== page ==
Skip navigation

California settles First Amendment lawsuit with Prison Legal News

Monterey Herald, Jan. 1, 2007.
California settles First Amendment lawsuit with Prison Legal News - Monterey Herald 2007

Posted on Fri, Apr. 13, 2007

More books for inmates

State agrees to free up access to publications


Herald Staff Writer

California prisoners will soon have greater access to books and periodicals, lawyers for a prison newsletter publisher announced Thursday.

The agreement between Prison Legal News and the California Department of Corrections and Rehabilitation overhauls mail room policies in all of the state's 33 adult prisons, making them more consistent and doing away with arcane labeling requirements and other restrictions.

"Literally all publishers are benefiting from it," said Paul Wright, executive director of the organization that publishes the newsletter. Book distributors, such as Barnes and Noble and, will have improved distribution inside prisons, he said.

"It's a pretty fundamental First Amendment lawsuit brought on behalf of a nonprofit publisher who provides legal materials to a population that has difficulty receiving that information," said Meghan Lang, a legal assistant who worked on the case.

Corrections department spokesman Bill Sessa called the agreement satisfactory.

"Clearly the settlement reflects the changes that we've agreed to," he said. "Our concern was to protect the security of the institutions as well as the constitutional rights of the inmates."

Sanford Jay Rosen, a San Francisco-based attorney for the publisher who filed the complaint, said the settlement will likely set a positive precedent for prison systems around the country.

"Here the largest prison system in the United States agrees that we should be inside," he said. "We are hopeful this settlement will end CDCR's censorship policies."

Asked if Prison Legal News has had problems with facilities in other regions, Rosen replied, "How many states are in the union? If it's not a problem in a particular state, it has been or probably will be tomorrow."

The agreement lessens bureaucratic hurdles publishers face in getting their newspapers, magazines and other publications to inmate subscribers, such as "approved vendor status" requirements that have varied wildly from prison to prison.

For the first time in years, prisoners will be allowed to receive hardcover books. Corrections officials have maintained that hard covers can be split and re-glued to smuggle drugs or other contraband. Under the new regulations, if an inmate agrees to accept a hardcover book, a corrections officer will remove the cover in front of the inmate and hand him the book's pages.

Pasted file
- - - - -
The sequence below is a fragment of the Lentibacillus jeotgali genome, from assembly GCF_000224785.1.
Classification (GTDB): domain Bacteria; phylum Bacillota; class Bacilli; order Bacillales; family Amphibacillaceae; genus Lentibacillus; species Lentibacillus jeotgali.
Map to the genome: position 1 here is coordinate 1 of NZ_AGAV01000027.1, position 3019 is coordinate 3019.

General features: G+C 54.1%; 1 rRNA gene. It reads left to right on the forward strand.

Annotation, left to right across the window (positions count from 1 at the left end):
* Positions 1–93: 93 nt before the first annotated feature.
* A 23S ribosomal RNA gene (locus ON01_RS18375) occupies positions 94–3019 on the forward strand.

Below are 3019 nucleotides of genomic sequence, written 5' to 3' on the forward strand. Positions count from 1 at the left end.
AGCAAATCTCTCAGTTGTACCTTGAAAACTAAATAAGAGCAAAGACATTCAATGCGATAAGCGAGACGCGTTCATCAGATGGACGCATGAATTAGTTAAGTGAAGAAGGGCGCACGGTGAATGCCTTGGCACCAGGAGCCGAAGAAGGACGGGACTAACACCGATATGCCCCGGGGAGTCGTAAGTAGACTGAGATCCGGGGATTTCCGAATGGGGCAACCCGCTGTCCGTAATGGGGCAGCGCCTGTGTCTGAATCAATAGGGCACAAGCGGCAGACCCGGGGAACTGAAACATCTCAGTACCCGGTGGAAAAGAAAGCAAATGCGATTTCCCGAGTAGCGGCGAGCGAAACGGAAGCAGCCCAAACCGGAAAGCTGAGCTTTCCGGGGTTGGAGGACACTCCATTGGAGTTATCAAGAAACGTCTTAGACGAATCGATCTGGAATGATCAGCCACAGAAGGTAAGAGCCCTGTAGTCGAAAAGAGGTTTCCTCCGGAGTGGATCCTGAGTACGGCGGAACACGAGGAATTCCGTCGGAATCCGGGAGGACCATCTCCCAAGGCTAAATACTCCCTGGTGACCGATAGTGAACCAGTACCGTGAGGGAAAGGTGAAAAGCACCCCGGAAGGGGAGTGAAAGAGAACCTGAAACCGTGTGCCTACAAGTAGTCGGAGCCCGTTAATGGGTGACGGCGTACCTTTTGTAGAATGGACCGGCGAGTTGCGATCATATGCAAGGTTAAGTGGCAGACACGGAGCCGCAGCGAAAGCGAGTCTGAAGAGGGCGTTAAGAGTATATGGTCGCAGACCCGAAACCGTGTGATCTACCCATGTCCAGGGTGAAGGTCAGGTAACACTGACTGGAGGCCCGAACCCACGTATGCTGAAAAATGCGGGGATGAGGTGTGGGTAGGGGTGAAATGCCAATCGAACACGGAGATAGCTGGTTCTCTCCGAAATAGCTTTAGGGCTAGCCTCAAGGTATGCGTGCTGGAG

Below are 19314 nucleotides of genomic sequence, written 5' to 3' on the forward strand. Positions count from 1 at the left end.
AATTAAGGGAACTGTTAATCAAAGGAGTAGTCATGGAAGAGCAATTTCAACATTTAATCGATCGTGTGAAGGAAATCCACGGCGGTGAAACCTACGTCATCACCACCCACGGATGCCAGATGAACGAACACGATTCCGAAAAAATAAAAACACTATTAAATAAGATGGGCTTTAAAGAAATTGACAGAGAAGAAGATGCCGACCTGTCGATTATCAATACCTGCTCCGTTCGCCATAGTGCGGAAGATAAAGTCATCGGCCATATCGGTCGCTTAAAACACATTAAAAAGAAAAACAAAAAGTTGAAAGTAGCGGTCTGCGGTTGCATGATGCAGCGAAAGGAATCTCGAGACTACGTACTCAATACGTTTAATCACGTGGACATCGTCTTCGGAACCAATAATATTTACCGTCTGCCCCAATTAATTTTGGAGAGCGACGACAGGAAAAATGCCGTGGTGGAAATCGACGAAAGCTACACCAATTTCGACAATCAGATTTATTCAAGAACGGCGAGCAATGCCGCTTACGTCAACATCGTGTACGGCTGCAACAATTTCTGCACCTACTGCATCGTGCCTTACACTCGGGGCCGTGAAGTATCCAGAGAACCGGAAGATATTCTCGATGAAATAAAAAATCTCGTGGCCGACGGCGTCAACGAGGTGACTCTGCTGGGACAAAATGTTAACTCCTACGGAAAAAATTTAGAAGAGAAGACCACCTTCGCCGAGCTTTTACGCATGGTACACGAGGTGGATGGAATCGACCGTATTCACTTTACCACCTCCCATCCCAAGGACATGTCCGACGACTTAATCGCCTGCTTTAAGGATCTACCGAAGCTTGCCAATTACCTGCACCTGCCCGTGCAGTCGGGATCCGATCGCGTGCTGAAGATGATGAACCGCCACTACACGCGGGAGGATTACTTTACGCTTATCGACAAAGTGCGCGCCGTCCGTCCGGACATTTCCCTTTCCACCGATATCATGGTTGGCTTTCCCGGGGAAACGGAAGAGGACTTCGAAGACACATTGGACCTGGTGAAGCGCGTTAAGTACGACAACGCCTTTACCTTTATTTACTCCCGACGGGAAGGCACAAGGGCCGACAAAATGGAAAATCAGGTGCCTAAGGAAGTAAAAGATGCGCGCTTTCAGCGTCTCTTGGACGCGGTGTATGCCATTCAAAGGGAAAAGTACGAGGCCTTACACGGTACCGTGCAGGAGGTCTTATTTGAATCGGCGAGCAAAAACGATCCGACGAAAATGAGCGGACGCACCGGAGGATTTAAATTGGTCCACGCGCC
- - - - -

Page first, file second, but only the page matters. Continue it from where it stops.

The lawsuit, which named Gov. Arnold Schwarzenegger as a defendant, was filed Thursday in the Northern District of California court, although the agreement was reached in December, Wright said.

The suit was filed, Wright said, so the federal court can help ensure the department's compliance with the settlement.

"We're hoping for the best, but we want to make sure we can enforce it," Wright said.

The corrections department spent more than a year in negotiations with Wright's attorneys hammering out the settlement.

"The fact is that we did not want to go to litigation on this issue," said Sessa.

Wright said Prison Legal News had few troubles when it was first distributed in California prisons in 1990.

The monthly publication featured articles and reprints about court cases and prison law written by freelancers as well as prison inmates.
For unclear reasons, about 2003, inmates all over the state began to have problems receiving their copies. Wright found that other publications experienced similar difficulties and inconsistencies in the system, known for widely varying rules between prisons.

Some prisons, such as the Correctional Training Facility in Soledad, prohibited books and magazines to inmates in administrative segregations, commonly known as "the hole." Wright said. That was unconstitutional, he said, especially considering that some 20,000 California prisoners are in administrative segregation at any given moment.

Other institutions, such as Los Angeles County, Corcoran and Salinas Valley State Prison, had serious problems with certain publications making it from the mail room to any inmate, he said.

"They had some real Rube Goldberg rules where they wouldn't take packages without special labels or if they weighed more than two pounds," Wright said. "Prisons were refusing to deliver our books, saying we weren't an approved vendor. We complained and they ignored us."

Meghan Lang said the department had set up "a variety of unconstitutional barriers" to media.

"As a starting point, every prison has its own mail room policies. But now there will be policies from the top down," Land said.

According to the agreement, the corrections department must order subscriptions to Prison Legal News for all of its more than 100 prison libraries.

Wright said he remains "cautiously optimistic" that the department will begin compliance with its agreement soon.

"If not, we'll be back in court," he said.